The Key To Building Lasting Business Relationships

There are plenty of books, articles and even classes that teach you how to network and build strong business relationships. In fact, building business relationships shouldn’t be viewed as a skill you need to learn and deploy at will.

Once it’s a skill, it’s not a relationship. It’s a transaction. And it’s easy to tell when someone is taking a transactional approach. Your behavior will tell what your intentions are, so if you have the wrong ones, your actions will show it.

Every relationship is about connecting with someone. There’s more to humanity than meets the eye. We’re actually social, tribal creatures, and we can connect with others by leveraging the very strengths that make us different from them.

If your intentions are good and there’s mutual motivation to develop a relationship, then it’ll likely progress on its own — there’s no need to look to books, articles, Business relationships are often divided into two categories: friendships and partnerships. It’s all about the money and incentives. There are subtle differences in each, but both are built on the same fundamental principles.

Business relationships are about emotional connections, not potential benefits.

Both relationships and partnerships are based on an emotional connection and trust, just like all other relationships. Trust is a hard-won relationship that requires more than just an initial “Hi.” It takes time and effort to get to know someone and to find common ground, and it takes effort to maintain.

I have lots of friends that are great people that I see every once in a while. I’ll see them, I’ll buy from them and then eventually I’ll meet them. We usually meet up just because we know each other, and I want to see them. All of these relationships helped to strengthen me and they will continue to do so.

These casual connections have helped me land jobs, make investments, and discover opportunities in my area and beyond. I’ll tell you what I did to make them happen. I don’t begin any of my relationships with the idea I’ll get something out of them.

It all started with friendships, but in the long run, we ended up being mutually beneficial. We all became seniors at different points in our career, and eventually we began working together. Once you learn how to be generous and kind, you’ll be amazed at how much good can come from it.

The point is, don’t call people and meet them only when you need something.

Be open to a business friendship that may never produce any “results” for you. That’s what makes life interesting and fun.

Some partnerships require persuading people to work with you.

It’s true, business partnerships are different than friendships. You don’t have a long history together to act as the basis of your relationship. You’re attempting to convince someone to work with you. To get people to see how this partnership is the right fit, you need to make a case for why it makes sense for both of you.

If you’re working with an entrepreneur who is willing to give you both equal opportunities and who values you as an equal, then you’ve got a good start. It doesn’t matter how great your idea is. If you don’t have the experience, knowledge, connections, resources, and skills to execute your idea, then it won.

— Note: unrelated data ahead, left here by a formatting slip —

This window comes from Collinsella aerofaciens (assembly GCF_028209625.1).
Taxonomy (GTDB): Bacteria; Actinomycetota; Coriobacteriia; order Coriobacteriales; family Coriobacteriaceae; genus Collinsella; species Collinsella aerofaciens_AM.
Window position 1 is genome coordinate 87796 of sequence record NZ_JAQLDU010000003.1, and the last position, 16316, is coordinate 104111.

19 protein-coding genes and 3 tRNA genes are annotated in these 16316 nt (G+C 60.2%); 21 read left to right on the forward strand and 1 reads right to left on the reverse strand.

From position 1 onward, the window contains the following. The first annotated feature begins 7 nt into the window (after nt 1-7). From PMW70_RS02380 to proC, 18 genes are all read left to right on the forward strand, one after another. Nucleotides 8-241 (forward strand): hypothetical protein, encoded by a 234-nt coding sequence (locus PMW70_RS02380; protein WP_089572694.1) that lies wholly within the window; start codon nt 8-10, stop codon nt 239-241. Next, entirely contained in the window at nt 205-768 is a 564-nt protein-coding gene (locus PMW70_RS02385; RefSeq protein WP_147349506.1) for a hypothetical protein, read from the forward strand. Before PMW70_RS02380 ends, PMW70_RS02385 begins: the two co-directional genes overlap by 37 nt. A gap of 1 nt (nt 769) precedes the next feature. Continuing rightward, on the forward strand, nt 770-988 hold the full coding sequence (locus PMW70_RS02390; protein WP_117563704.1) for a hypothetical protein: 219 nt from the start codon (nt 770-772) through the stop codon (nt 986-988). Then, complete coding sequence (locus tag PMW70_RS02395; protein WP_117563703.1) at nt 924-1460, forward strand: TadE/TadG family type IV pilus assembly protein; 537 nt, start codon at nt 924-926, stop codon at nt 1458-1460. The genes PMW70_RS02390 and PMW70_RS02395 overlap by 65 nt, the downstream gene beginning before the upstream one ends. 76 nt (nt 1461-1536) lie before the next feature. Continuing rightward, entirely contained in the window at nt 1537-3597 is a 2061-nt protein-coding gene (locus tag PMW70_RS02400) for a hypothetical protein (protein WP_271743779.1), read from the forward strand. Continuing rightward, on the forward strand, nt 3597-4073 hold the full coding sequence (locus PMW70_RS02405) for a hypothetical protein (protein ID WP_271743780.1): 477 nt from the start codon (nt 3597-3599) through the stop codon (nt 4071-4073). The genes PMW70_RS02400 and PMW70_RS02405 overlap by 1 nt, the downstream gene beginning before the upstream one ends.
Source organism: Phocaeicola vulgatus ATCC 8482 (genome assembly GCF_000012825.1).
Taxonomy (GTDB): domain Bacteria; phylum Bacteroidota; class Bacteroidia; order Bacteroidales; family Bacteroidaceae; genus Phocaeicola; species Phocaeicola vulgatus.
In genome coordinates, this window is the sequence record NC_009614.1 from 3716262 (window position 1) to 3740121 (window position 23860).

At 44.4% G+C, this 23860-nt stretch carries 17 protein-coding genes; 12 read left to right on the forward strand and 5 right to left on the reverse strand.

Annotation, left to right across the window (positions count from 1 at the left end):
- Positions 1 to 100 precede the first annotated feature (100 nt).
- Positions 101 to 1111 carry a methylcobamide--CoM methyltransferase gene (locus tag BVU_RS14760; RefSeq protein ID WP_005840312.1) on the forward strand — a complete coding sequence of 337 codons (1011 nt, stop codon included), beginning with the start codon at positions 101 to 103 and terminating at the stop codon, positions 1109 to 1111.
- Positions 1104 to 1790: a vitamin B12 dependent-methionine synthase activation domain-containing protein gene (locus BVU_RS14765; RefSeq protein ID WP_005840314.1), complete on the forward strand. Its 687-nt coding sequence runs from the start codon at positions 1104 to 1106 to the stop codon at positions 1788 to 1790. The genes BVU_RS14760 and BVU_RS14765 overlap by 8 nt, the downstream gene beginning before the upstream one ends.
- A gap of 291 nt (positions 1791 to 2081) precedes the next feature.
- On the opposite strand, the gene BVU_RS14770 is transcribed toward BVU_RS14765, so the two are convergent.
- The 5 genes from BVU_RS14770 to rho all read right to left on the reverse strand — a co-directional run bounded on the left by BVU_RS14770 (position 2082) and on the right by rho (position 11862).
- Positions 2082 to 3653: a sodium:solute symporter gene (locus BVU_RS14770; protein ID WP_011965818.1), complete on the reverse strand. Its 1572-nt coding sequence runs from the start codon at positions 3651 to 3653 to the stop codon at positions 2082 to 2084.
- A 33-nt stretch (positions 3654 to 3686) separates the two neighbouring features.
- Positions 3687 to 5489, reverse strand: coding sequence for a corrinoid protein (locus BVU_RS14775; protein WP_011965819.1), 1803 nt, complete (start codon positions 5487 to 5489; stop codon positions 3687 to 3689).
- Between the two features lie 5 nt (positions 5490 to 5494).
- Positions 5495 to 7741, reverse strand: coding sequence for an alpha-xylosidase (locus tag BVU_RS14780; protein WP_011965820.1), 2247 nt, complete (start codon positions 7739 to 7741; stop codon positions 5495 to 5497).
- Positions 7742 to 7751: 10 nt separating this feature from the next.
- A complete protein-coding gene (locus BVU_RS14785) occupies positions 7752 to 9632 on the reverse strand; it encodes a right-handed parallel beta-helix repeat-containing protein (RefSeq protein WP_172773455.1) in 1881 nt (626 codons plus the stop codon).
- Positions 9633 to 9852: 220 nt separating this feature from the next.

But partners are still based on an emotional connection. You have to build rapport and trust with potential clients before you’ll get their business. For example, there are times when you can convince someone logically that it makes sense to work on a certain project.

If their heart isn’t in it, they won’t be able to do it. In order for there to be a foundation for a relationship, there has to be an emotional connection between two people. When your incentives are aligned, even if you work through the day, you have the potential to get your partner to do amazing things.

No matter how carefully and thoroughly you prepare, it’s inevitable that you’ll experience some setbacks. Don’t panic; they’re just part of the process.

Ultimately, people bond in communities of interest.

People in any industry share certain interests, qualities and motivations that bind them together. The best way to make friends is to be the kind of person you want to be friends with.

Early on in my career I was given a great piece of advice: Pick one or two conferences and go to them every year.

If you go to the same conference year after year you’ll get to know a lot of new people and maybe meet some old friends as well. You’ll be seen, and you can get to know people during coffee breaks or happy hour.

When conferences are sponsored by companies that share similar interests, people who attend can also gather together to talk about things that are important to them. Meet the right kind of people at your next conference and you’ll find that they’re much more fun than the ones at any other conference

In the biotech industry, the level of education and training for the top employees is often very high. You’re surrounded by MDs and PhDs. The seeds of a relationship are often built through the shared experience of that lengthy education.

If people hadn’t been in the same school, they might not have known each other, but they would have likely met at conferences or read the Everyone has similar experiences, common traits, or goals.

You’ll probably be able to make more connections, but I’d recommend looking at them simply as opportunities to meet new people and to develop authentic relationships over time It’s how you’ll create lasting relationships in every area of life.